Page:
Despite the 2-3-2 record the Montreal Canadiens sported in the 2015-2016 pre-season, there were a plethora of positives to take away. Their puck possession has been much better than in recent years and their specialty teams are starting to look much more effective.
But now comes the difficult part. Decisions have to be made prior to 5 PM on October 7th, and there are plenty of them the Habs have to make before the puck drops versus the Toronto Maple Leafs.
Has the former Ducks’ and Capitals’ forward done anything to discourage the Canadiens from offering him a contract?
Fleischman has not only played very well on David Desharnais‘ left wing, he has been a solid team player throughout the pre-season. Granted when a player in on a professional try-out with any team, you know to expect an A+ effort from him, since he’s playing to show his career isn’t done.
He’s scored, killed penalties, thrown the body….
If there were any questions about Fleischman’s ability to remain an effective NHL player, he’s answered all of them. Montreal GM Marc Bergevin should get a contract ready and get that bit of business done sooner rather than later.
The 6’6″, 218 lbs defenceman has endeared himself with the Canadiens’ front office. He’s played nervous throughout training camp, and looks like his development curve has pulled a U-turn.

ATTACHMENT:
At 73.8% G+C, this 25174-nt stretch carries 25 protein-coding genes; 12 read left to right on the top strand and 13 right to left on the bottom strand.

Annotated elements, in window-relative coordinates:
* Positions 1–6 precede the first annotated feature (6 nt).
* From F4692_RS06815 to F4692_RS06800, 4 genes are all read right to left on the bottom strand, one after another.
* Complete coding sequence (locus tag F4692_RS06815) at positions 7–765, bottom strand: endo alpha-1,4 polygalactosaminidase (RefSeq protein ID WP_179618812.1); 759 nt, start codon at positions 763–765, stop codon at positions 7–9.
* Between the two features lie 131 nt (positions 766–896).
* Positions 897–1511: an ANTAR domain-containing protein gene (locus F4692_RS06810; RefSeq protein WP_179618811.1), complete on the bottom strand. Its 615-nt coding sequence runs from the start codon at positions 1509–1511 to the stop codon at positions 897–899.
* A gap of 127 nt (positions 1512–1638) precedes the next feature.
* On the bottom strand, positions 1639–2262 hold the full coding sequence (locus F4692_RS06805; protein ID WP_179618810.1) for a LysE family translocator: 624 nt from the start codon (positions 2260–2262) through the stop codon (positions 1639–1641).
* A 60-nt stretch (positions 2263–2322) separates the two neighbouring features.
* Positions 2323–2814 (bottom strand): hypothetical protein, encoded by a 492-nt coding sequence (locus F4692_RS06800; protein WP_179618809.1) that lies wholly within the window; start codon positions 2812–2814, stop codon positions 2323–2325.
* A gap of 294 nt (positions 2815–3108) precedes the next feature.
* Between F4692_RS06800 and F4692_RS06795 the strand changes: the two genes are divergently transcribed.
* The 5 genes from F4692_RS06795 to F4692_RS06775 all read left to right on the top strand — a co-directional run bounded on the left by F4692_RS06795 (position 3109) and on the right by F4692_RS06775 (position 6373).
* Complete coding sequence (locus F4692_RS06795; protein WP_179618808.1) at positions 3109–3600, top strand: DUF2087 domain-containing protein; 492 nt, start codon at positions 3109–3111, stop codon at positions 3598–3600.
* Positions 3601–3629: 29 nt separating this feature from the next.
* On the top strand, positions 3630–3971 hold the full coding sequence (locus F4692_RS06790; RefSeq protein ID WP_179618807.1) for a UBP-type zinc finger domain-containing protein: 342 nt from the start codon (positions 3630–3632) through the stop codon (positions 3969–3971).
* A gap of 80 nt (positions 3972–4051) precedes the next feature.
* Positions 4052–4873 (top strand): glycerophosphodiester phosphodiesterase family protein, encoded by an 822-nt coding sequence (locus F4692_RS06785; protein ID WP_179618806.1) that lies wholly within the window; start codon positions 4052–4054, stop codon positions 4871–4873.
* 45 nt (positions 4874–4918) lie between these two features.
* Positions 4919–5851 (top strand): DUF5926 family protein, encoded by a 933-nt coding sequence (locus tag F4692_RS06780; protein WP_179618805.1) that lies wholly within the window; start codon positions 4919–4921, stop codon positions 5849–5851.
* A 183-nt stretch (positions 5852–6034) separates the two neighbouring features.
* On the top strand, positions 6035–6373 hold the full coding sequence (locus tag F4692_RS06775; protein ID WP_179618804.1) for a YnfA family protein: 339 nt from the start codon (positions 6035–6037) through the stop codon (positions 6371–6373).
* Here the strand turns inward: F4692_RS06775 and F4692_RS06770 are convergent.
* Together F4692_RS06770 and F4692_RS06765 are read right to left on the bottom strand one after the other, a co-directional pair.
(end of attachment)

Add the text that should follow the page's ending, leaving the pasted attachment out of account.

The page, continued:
Tinordi’s size and occasional mean streak has been a source of hope for the Habs, but he has been able to put it together.
He continues to make the same mistakes by either pinching into the offensive zone at inopportune times, or making ill-advised passes in his own zone. The latter is due to his shortcoming in being able to play the game at the NHL’s pace, and reading the play accordingly.
His inability to use his long reach for better gap control and non-physical play have everyone wondering where his fate lies. Instead of playing to his strengths, he has tried to do too much and therein lie the problem.
As a native Montrealer, you know the former Tampa Bay Lightning prospect wear the ‘CH’ with pride, and given his 102 games of NHL experience, Barberio should remain with the big club.
His strengths lie in his position play and puck distribution skills, which would compliment the Canadiens’ offence nicely.
Barberio has been solid in his own zone, shows great play recognition, and rarely makes a mistake that puts his team in a precarious position.
GM Bergevin has often said he wants players to force him to make difficult decisions. Barberio has done just that.
As this picture from Bruce Bennett depicts, Dustin Tokarski has had a less-than-stellar pre-season and has put himself at risk of being sent to the AHL.
After his masterful performance in the 2013-2014 Eastern Conference final, Carey Price’s backup has looked more like a beer-league goalie than a professional one.
Diminutive for his craft, Tokarski’s passive approach to goaltending has become his Achilles’ heel. Instead of playing at the top of his crease, he remains deep in the blue paint, giving opponents way to much twine to shoot at.
Beyond that, his technique has suffered recently. His poor puck tracking often leads to him being out of position, unprepared for an incoming shot or, worst of all, with his back completely turned to oncoming opponents.
With the stellar and technically sound play of Mike Condon, who has been perfect in his 90 minutes of pre-season action, Tokarski may very well have played his way into the backup role…with the Ice Caps.